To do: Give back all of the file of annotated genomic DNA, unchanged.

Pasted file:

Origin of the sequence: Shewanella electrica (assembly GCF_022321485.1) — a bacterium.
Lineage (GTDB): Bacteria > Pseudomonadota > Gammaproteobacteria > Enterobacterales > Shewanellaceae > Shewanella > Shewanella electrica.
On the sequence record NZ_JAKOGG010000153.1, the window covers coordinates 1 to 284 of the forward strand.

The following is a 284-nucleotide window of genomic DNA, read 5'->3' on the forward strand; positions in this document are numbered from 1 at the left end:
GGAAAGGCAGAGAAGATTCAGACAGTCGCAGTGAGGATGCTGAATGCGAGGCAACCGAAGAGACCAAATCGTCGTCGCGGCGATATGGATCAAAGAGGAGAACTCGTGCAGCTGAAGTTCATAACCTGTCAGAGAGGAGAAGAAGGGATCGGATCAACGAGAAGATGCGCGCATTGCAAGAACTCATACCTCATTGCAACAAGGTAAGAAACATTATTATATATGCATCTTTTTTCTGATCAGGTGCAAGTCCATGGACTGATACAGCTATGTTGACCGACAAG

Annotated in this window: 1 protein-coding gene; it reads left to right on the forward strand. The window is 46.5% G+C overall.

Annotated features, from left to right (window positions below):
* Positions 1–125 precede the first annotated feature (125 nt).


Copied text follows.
Origin of the sequence: Shewanella electrica (assembly GCF_022321485.1) — a bacterium.
Lineage (GTDB): Bacteria > Pseudomonadota > Gammaproteobacteria > Enterobacterales > Shewanellaceae > Shewanella > Shewanella electrica.
On the sequence record NZ_JAKOGG010000153.1, the window covers coordinates 1 to 284 of the forward strand.

The following is a 284-nucleotide window of genomic DNA, read 5'->3' on the forward strand; positions in this document are numbered from 1 at the left end:
GGAAAGGCAGAGAAGATTCAGACAGTCGCAGTGAGGATGCTGAATGCGAGGCAACCGAAGAGACCAAATCGTCGTCGCGGCGATATGGATCAAAGAGGAGAACTCGTGCAGCTGAAGTTCATAACCTGTCAGAGAGGAGAAGAAGGGATCGGATCAACGAGAAGATGCGCGCATTGCAAGAACTCATACCTCATTGCAACAAGGTAAGAAACATTATTATATATGCATCTTTTTTCTGATCAGGTGCAAGTCCATGGACTGATACAGCTATGTTGACCGACAAG

Annotated in this window: 1 protein-coding gene; it reads left to right on the forward strand. The window is 46.5% G+C overall.

Annotated features, from left to right (window positions below):
* Positions 1–125 precede the first annotated feature (125 nt).